The district court held patent-ineligible the asserted claims of the ’050 patent—claims 9, 13, 16, 22, and 24—directed to filtering e-mails that have unwanted content. We agree with the district court. [R]eceiving e-mail (and other data file) identifiers, characterizing e-mail based on the identifiers, and communicating the characterization—in other words, filtering files/e-mail—is an abstract idea. . . . Here, it was long-prevalent practice for people receiving paper mail to look at an envelope and discard certain letters, without opening them, from sources from which they did not wish to receive mail based on characteristics of the mail. The list of relevant characteristics could be kept in a person’s head. Characterizing e-mail based on a known list of identifiers is no less abstract. The patent merely applies a well-known idea using generic computers “to the particular technological environment of the Internet.” . . .
Here, the jury’s general finding that Symantec did not prove by clear and convincing evidence that three particular prior art references do not disclose all the limitations of or render obvious the asserted claims does not resolve the question of whether the claims embody an inventive concept at the second step of Mayo/Alice. The steps of the asserted claims of the ’050 patent do not “improve the functioning of the computer itself.” . . . Rather, these claims use generic computers to perform generic computer functions.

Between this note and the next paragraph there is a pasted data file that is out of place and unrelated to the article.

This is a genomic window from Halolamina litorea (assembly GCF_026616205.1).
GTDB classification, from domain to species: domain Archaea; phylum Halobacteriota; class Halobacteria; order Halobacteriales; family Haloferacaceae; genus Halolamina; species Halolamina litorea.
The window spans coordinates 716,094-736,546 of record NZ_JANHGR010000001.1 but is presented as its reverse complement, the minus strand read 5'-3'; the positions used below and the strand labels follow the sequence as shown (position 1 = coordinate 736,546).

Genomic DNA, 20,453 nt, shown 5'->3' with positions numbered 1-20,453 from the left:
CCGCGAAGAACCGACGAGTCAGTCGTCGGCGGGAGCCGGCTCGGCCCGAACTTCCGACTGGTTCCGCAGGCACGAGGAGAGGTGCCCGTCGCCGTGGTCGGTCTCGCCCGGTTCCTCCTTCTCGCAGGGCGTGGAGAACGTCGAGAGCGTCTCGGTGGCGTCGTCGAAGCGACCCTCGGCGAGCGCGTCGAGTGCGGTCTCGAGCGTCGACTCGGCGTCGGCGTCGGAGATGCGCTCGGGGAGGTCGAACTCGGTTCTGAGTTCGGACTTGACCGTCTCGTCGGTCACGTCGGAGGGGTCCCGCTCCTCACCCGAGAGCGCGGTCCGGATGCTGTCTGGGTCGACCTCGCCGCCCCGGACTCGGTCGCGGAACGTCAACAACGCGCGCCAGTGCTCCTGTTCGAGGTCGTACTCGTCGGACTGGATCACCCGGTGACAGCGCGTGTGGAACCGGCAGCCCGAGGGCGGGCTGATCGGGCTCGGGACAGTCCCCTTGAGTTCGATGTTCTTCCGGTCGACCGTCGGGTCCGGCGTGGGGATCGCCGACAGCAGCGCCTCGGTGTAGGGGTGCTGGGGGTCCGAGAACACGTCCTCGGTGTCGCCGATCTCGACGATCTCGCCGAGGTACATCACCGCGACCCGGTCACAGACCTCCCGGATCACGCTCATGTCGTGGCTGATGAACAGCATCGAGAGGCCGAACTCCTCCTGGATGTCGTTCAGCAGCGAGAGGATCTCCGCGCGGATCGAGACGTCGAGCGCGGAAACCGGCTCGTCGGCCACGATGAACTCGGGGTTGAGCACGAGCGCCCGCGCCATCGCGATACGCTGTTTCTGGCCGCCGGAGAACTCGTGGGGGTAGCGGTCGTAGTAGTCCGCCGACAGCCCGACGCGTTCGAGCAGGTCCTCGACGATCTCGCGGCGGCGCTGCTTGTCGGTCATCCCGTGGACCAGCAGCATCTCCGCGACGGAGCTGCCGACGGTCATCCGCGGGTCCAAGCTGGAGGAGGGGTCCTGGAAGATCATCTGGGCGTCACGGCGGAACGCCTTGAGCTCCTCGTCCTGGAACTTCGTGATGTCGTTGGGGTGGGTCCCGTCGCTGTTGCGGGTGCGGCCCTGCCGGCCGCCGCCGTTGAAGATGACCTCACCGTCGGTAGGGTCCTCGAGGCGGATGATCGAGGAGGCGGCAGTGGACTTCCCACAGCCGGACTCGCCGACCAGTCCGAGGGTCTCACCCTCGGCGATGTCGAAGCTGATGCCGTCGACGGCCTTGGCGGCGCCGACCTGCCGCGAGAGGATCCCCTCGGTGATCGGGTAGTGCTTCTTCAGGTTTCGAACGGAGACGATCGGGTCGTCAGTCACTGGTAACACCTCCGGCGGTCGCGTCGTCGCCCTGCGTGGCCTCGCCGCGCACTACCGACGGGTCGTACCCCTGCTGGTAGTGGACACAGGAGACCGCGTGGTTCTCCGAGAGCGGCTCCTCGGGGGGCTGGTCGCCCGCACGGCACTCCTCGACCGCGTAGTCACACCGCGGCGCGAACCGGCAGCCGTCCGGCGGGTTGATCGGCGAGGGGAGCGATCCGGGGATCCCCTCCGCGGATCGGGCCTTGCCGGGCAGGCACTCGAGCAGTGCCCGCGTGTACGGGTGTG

IV argues that the ’050 patent “shrink[s] the protection gap and moot[s] the volume problem.” According to IV, the protection gap is “the period of time between identification of a computer virus by an anti-malware provider and distribution of that knowledge to its users.” The volume problem is the “exponential growth in malware and spam,” increasing the amount of antivirus signatures to be downloaded. However, the asserted claims do not contain any limitations that address the protection gap or volume problem, e.g., by requiring automatic updates to the antivirus or antispam software or the ability to deal with a large volume of such software. We have explained that, “for a perceived abstract idea, if the claim ‘contains an “inventive concept” sufficient to “transform” the claimed abstract idea into a patent-eligible application,’ then the claims pass the test of eligibility under section 101.” But when a claim directed to an abstract idea “contains no restriction on how the result is accomplished . . . [and] [t]he mechanism . . . is not described, although this is stated to be the essential innovation[,]” then the claim is not patent-eligible. The asserted claims of the ’050 patent are not patent-eligible under § 101.